Essential tremor (ET) is a condition in which there is abnormal rhythmic involuntary movement, or tremor, of one or more parts of the body, especially the hands. It has no known pathology and its cause has not yet been identified. It is usually an isolated movement disorder, but may progress with age. Though it is the most frequently encountered movement disorder, there is a scarcity of research on ET.
Features of essential tremor
Affected subjects also have a higher risk of Parkinson disease, or of sensory loss in one or more areas. In addition, one or more family members of individuals with the condition may have it as well, or may have dystonic movement disorders. Gait, speech, or posture disturbances may coexist with it.
Essential tremor usually appears over the age of 40, and typically over 65 years. Both men and women have equal rates. Onset over the age of 65 is associated with a higher chance of developing neurological disorders such as Parkinson disease.
The cause of this condition is as yet unknown. Studies in twins have shown a high rate of genetic heritability, while other population studies have shown a very high rate of familial incidence. It is now thought that both genetic and environmental factors interact before the condition manifests.
Issues for which research is required include:
Determining the pathophysiology of ET, and how it is responsible for the variation in clinical features. This will, in turn, help to devise effective therapies.
The low incidence of true positive reporting makes population studies challenging in the absence of direct examination of the study subjects and their families.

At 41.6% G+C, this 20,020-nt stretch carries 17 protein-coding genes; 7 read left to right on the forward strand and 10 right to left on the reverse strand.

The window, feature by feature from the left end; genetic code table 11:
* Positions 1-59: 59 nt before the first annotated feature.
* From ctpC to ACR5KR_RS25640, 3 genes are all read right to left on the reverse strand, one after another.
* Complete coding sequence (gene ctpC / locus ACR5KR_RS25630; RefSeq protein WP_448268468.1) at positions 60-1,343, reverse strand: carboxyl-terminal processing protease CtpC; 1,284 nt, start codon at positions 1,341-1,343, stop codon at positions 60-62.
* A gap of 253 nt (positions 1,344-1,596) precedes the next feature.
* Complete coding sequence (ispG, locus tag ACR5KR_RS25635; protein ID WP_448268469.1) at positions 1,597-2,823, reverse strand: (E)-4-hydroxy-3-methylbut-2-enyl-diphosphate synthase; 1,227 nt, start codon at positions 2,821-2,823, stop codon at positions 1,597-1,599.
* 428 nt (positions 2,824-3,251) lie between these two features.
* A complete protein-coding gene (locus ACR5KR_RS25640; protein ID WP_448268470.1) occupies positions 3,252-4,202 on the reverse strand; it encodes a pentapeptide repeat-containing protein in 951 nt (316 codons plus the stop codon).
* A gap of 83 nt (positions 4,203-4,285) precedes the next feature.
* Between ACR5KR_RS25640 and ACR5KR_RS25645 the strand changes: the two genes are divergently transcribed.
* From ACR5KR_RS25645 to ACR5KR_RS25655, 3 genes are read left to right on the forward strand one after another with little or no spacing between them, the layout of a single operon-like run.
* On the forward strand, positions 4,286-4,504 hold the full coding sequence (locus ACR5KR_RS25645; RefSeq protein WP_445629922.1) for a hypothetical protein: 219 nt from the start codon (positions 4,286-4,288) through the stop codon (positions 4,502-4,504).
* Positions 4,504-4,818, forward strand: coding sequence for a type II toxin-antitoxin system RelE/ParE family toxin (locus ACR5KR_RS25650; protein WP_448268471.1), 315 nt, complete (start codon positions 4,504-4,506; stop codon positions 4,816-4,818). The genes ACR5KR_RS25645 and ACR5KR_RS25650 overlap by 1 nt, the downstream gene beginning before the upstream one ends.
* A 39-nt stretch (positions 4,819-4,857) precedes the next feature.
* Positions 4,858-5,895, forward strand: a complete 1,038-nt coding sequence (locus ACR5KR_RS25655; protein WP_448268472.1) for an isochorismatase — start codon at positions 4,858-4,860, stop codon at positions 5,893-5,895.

The determination of the genetic markers for this condition, based on the fact that there is an established familial component to it. An autosomal dominant inheritance is already a foregone conclusion in many cases of essential tremor.
Again, some researchers are studying the possibility that epigenetic changes, rather than single gene changes, are responsible for ET. Epigenetics refers to the occurrence of mechanisms that alter a gene’s expression or its activity, without causing any structural change in the actual sequence of nucleotides - such as methylation. These changes are heritable, and may underlie ET, especially as they are not detectable by the usual genome sequencing techniques. New advanced procedures are being developed to deal with this possibility, such as methylome analysis.
Another research avenue is the potential of essential tremor to be a complex trait. This requires high-throughput sequencing, which is a developing technology. Structure variants including variations in copy number is also a field which may contribute to a better understanding of ET.
A new area of exploration is based on the intriguing fact that a small amount of alcohol reduces the severity of ET. Thus other substances, namely, octanic acid and 1-octanol, are being studied for their effectiveness in the treatment of this condition. They produce a similar effect but do not result in intoxication.
Well-designed cost-benefit studies and clinical trials are required to find the best treatment options, especially comparing drug-based and surgical regimens.
Neuroprotective approaches are yet to be developed.
https://www.ncbi.nlm.nih.gov/pmc/articles/PMC3002636/ Further Reading